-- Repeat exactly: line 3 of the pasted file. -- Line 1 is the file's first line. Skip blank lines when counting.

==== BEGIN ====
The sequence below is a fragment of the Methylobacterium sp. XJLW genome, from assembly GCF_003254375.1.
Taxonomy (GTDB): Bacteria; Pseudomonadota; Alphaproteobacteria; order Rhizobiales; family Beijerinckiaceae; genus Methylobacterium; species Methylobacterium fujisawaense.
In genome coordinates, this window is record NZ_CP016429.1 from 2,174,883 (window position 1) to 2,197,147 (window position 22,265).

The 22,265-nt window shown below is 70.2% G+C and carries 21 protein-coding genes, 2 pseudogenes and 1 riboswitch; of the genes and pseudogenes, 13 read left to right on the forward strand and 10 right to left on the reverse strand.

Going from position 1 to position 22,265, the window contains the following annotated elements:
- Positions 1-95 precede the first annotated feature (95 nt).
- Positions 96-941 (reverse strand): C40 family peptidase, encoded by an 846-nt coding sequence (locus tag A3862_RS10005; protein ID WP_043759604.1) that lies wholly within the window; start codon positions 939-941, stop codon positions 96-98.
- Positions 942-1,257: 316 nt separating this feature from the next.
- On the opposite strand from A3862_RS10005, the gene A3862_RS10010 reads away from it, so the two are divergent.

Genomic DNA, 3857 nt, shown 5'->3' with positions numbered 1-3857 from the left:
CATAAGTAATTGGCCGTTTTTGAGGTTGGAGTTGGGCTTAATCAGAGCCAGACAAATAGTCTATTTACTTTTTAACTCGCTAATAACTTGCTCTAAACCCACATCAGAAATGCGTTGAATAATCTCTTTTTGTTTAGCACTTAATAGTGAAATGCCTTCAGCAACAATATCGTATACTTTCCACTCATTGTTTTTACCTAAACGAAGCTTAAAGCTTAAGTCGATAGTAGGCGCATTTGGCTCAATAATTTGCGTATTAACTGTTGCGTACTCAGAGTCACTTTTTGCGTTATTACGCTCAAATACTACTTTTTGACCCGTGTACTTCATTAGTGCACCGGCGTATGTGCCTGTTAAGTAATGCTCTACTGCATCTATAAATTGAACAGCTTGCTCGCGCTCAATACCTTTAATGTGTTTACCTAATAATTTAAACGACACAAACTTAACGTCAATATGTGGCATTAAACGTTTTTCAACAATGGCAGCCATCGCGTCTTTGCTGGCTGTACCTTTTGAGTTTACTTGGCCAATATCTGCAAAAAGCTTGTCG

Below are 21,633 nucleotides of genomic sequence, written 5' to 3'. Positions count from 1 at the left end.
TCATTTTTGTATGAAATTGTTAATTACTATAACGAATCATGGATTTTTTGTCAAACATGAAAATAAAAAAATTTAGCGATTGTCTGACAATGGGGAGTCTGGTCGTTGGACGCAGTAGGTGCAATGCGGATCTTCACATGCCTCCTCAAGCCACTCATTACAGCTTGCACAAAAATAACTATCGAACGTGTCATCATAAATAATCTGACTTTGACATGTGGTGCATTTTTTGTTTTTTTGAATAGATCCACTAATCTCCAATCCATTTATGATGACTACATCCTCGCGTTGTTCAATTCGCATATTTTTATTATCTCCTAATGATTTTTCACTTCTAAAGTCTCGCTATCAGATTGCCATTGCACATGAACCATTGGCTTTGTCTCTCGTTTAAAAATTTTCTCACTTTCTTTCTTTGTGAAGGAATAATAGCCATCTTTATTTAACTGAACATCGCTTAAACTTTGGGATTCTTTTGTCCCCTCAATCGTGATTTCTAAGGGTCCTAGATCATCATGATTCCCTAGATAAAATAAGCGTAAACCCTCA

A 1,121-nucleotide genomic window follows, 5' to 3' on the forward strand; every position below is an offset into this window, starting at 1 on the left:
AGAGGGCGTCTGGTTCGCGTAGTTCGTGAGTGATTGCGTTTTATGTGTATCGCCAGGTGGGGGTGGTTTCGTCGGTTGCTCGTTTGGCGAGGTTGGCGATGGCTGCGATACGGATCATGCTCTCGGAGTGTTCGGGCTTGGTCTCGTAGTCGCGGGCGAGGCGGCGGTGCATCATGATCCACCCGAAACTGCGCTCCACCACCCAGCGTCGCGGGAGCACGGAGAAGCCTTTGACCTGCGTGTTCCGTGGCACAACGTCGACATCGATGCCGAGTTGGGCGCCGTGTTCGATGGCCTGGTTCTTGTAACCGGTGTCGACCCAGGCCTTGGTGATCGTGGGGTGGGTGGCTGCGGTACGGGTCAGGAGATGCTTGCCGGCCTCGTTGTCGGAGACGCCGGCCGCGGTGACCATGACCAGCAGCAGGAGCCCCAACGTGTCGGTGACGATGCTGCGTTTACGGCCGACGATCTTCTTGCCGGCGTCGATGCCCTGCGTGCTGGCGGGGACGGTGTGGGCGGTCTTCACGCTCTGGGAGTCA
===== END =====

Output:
In genome coordinates, this window is record NZ_CP016429.1 from 2,174,883 (window position 1) to 2,197,147 (window position 22,265).